Thursday, October 16, 2008

American Idyll 2: Days in Dixie

George Washington National Forest in Virginia provided sanctuary from Interstate 81. We had out-of-the-way Elizabeth Furnace campground almost to ourselves and went to bed with only a chorus of crickets to let us know we weren’t alone in the world. In the morning we ambled through a forest of soaring unfamiliar hardwoods – hickories, ashes, walnuts – and got reacquainted with some of the birds of Dixie: red-bellied woodpecker, Carolina wren, eastern towhee, tufted titmouse to name a few.

Having spent time in the White Mountains, then the Green, we moved on to the Blue Ridge Mountains of Shenandoah National Park. Jan impressed me no end singing every word of John Denver’s ‘Country Roads’. No wonder he so adored Shenandoah. After two vista-filled days there we decided we’d lingered long enough and needed to make up some ground before falling hopelessly behind schedule. Back to Interstate 81 we went. How gratifying it was to find that the Virginia’s segment of 81 is vastly calmer and more scenic than Pennsylvania’s. On the road our favourite music sounds even better. Who better to accompany us through Tennessee than the incomparable Jesse Winchester. Mississippi, You’re on My Mind, Yankee Lady, Biloxi and of course, The Brand New Tennessee Waltz never sounded better.

Jan demonstrated yet again why she is the woman for me. Cruising past another vast field of ripe cotton she commenced to recite Robert Service from memory: Now Sam McGee was from Tennessee, where the cotton blooms and blows...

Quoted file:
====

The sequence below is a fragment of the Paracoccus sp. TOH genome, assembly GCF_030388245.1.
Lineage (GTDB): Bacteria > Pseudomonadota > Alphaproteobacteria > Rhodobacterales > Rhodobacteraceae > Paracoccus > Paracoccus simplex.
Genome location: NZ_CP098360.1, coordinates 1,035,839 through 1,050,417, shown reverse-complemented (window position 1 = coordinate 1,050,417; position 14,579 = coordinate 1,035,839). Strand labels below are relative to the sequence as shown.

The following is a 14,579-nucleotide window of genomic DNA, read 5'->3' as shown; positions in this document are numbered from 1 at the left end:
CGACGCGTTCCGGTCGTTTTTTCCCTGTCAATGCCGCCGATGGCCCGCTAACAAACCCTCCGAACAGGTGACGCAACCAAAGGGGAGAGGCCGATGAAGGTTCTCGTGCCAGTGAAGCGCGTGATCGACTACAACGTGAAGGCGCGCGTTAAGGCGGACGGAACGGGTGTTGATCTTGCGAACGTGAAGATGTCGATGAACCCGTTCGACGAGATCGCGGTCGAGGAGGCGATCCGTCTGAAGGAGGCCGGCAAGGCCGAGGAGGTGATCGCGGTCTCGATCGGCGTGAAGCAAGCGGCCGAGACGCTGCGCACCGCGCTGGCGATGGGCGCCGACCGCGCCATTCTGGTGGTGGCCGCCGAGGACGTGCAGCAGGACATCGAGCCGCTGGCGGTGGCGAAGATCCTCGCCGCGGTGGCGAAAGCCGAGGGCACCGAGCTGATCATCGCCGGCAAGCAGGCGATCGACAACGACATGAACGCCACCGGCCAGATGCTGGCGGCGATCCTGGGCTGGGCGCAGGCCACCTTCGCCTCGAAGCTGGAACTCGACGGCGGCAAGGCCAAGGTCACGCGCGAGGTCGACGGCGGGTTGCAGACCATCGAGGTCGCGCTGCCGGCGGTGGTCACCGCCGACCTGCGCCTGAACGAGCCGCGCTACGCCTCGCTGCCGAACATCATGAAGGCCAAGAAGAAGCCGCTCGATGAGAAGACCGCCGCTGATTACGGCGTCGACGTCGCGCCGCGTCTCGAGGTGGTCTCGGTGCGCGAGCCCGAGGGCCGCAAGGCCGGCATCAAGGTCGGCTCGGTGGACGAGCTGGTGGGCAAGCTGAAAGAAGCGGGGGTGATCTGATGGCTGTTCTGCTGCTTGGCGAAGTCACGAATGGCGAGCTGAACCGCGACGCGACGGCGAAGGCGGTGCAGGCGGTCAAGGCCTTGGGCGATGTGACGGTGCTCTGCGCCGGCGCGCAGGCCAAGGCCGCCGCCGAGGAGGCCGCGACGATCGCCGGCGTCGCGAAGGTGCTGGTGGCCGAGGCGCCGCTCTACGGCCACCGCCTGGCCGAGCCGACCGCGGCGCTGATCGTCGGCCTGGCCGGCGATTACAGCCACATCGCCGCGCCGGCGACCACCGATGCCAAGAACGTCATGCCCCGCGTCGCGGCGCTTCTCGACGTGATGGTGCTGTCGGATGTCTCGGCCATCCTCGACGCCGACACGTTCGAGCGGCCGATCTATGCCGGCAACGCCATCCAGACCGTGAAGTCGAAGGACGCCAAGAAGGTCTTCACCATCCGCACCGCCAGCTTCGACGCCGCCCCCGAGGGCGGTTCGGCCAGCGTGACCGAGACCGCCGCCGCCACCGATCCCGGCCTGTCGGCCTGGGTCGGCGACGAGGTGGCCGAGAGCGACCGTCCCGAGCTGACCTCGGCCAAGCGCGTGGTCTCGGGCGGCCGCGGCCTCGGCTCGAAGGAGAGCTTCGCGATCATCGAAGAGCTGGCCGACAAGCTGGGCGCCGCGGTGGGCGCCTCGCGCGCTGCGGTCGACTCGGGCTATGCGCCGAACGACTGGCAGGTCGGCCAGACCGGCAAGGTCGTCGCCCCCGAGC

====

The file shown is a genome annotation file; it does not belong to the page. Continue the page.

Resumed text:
Tennessee delivered two out-of-the-way state park campgrounds on the US long weekend, Panther Creek and Meeman-Shelby. On our late-in-afternoon walk in the former we found six woodpecker species. A rule of thumb we abide by: if woodpeckers like it, so will we. At Meeman-Shelby at the edge of the Mississippi we camped in a tall forest of oak, cypress and tupelo and, at night, listened to barred owls outshouting each other. In the morning we went down to the high cottonwoods at the edge of the Mississippi and got lost in a reverie of Huck Finn and his pal Jim rafting down the great river.

In Memphis we visited the national war cemetery which dwarfs even the biggest of the Great War cemeteries we saw in Flanders only a month ago. Nearly 14,000 Civil War soldiers are buried here, more than 8,800 of them unknown.


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